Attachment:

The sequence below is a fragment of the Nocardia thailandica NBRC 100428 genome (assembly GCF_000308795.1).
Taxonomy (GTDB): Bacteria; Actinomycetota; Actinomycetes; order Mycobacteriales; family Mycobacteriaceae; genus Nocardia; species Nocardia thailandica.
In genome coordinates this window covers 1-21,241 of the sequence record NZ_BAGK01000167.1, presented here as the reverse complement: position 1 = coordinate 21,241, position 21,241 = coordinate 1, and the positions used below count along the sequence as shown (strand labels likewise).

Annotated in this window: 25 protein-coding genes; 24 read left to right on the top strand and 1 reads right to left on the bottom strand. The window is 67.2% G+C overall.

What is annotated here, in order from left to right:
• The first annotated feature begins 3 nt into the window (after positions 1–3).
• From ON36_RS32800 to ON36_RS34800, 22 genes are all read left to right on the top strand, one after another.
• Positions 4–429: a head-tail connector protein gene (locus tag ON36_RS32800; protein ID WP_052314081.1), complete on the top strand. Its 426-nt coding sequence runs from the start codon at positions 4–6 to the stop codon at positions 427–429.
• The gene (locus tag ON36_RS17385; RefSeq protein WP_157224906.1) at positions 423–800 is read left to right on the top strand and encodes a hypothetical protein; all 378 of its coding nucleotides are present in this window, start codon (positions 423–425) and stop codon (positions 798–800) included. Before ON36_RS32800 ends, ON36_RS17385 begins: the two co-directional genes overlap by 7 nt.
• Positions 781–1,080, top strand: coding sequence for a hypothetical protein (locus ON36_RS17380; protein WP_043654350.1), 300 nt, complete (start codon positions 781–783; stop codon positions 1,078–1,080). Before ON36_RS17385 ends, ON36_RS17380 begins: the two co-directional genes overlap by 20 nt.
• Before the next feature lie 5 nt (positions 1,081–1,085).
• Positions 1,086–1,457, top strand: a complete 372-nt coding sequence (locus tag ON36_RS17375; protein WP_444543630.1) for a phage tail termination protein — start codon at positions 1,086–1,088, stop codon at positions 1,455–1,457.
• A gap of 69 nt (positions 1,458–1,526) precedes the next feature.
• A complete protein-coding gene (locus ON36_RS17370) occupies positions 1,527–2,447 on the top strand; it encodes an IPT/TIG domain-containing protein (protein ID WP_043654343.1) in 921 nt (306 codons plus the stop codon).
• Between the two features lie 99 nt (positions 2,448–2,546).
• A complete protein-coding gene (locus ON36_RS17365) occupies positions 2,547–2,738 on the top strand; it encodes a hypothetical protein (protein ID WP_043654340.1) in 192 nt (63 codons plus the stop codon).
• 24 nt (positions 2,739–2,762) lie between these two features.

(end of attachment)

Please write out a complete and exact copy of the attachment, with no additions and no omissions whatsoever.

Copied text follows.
The sequence below is a fragment of the Nocardia thailandica NBRC 100428 genome (assembly GCF_000308795.1).
Taxonomy (GTDB): Bacteria; Actinomycetota; Actinomycetes; order Mycobacteriales; family Mycobacteriaceae; genus Nocardia; species Nocardia thailandica.
In genome coordinates this window covers 1-21,241 of the sequence record NZ_BAGK01000167.1, presented here as the reverse complement: position 1 = coordinate 21,241, position 21,241 = coordinate 1, and the positions used below count along the sequence as shown (strand labels likewise).

Annotated in this window: 25 protein-coding genes; 24 read left to right on the top strand and 1 reads right to left on the bottom strand. The window is 67.2% G+C overall.

What is annotated here, in order from left to right:
• The first annotated feature begins 3 nt into the window (after positions 1–3).
• From ON36_RS32800 to ON36_RS34800, 22 genes are all read left to right on the top strand, one after another.
• Positions 4–429: a head-tail connector protein gene (locus tag ON36_RS32800; protein ID WP_052314081.1), complete on the top strand. Its 426-nt coding sequence runs from the start codon at positions 4–6 to the stop codon at positions 427–429.
• The gene (locus tag ON36_RS17385; RefSeq protein WP_157224906.1) at positions 423–800 is read left to right on the top strand and encodes a hypothetical protein; all 378 of its coding nucleotides are present in this window, start codon (positions 423–425) and stop codon (positions 798–800) included. Before ON36_RS32800 ends, ON36_RS17385 begins: the two co-directional genes overlap by 7 nt.
• Positions 781–1,080, top strand: coding sequence for a hypothetical protein (locus ON36_RS17380; protein WP_043654350.1), 300 nt, complete (start codon positions 781–783; stop codon positions 1,078–1,080). Before ON36_RS17385 ends, ON36_RS17380 begins: the two co-directional genes overlap by 20 nt.
• Before the next feature lie 5 nt (positions 1,081–1,085).
• Positions 1,086–1,457, top strand: a complete 372-nt coding sequence (locus tag ON36_RS17375; protein WP_444543630.1) for a phage tail termination protein — start codon at positions 1,086–1,088, stop codon at positions 1,455–1,457.
• A gap of 69 nt (positions 1,458–1,526) precedes the next feature.
• A complete protein-coding gene (locus ON36_RS17370) occupies positions 1,527–2,447 on the top strand; it encodes an IPT/TIG domain-containing protein (protein ID WP_043654343.1) in 921 nt (306 codons plus the stop codon).
• Between the two features lie 99 nt (positions 2,448–2,546).
• A complete protein-coding gene (locus ON36_RS17365) occupies positions 2,547–2,738 on the top strand; it encodes a hypothetical protein (protein ID WP_043654340.1) in 192 nt (63 codons plus the stop codon).
• 24 nt (positions 2,739–2,762) lie between these two features.